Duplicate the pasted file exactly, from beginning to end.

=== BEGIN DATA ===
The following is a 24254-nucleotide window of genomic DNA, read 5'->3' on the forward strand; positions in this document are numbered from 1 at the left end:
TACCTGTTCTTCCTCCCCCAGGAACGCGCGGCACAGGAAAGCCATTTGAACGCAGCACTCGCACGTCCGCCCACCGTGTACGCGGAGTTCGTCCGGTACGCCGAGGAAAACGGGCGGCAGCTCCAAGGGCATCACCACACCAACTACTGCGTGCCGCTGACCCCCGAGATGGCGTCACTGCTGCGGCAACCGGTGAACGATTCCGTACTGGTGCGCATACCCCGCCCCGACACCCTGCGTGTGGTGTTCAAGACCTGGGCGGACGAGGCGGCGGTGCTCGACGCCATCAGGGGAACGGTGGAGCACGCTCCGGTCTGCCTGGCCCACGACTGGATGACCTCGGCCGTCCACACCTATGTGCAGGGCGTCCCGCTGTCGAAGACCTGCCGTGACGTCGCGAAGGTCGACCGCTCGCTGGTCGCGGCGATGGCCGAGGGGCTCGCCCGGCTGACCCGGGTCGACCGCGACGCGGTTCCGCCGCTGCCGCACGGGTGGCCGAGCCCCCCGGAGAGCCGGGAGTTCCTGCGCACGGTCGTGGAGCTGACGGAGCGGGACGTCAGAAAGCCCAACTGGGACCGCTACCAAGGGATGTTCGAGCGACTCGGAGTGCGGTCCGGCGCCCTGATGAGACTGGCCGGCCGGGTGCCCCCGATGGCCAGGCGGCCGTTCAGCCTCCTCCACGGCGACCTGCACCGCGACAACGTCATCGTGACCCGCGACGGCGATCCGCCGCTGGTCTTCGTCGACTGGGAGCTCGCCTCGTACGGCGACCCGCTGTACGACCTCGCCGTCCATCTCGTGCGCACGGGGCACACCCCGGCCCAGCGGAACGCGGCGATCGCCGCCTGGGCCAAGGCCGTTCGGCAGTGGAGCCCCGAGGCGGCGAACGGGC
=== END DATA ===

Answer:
The following is a 24254-nucleotide window of genomic DNA, read 5'->3' on the forward strand; positions in this document are numbered from 1 at the left end:
TACCTGTTCTTCCTCCCCCAGGAACGCGCGGCACAGGAAAGCCATTTGAACGCAGCACTCGCACGTCCGCCCACCGTGTACGCGGAGTTCGTCCGGTACGCCGAGGAAAACGGGCGGCAGCTCCAAGGGCATCACCACACCAACTACTGCGTGCCGCTGACCCCCGAGATGGCGTCACTGCTGCGGCAACCGGTGAACGATTCCGTACTGGTGCGCATACCCCGCCCCGACACCCTGCGTGTGGTGTTCAAGACCTGGGCGGACGAGGCGGCGGTGCTCGACGCCATCAGGGGAACGGTGGAGCACGCTCCGGTCTGCCTGGCCCACGACTGGATGACCTCGGCCGTCCACACCTATGTGCAGGGCGTCCCGCTGTCGAAGACCTGCCGTGACGTCGCGAAGGTCGACCGCTCGCTGGTCGCGGCGATGGCCGAGGGGCTCGCCCGGCTGACCCGGGTCGACCGCGACGCGGTTCCGCCGCTGCCGCACGGGTGGCCGAGCCCCCCGGAGAGCCGGGAGTTCCTGCGCACGGTCGTGGAGCTGACGGAGCGGGACGTCAGAAAGCCCAACTGGGACCGCTACCAAGGGATGTTCGAGCGACTCGGAGTGCGGTCCGGCGCCCTGATGAGACTGGCCGGCCGGGTGCCCCCGATGGCCAGGCGGCCGTTCAGCCTCCTCCACGGCGACCTGCACCGCGACAACGTCATCGTGACCCGCGACGGCGATCCGCCGCTGGTCTTCGTCGACTGGGAGCTCGCCTCGTACGGCGACCCGCTGTACGACCTCGCCGTCCATCTCGTGCGCACGGGGCACACCCCGGCCCAGCGGAACGCGGCGATCGCCGCCTGGGCCAAGGCCGTTCGGCAGTGGAGCCCCGAGGCGGCGAACGGGC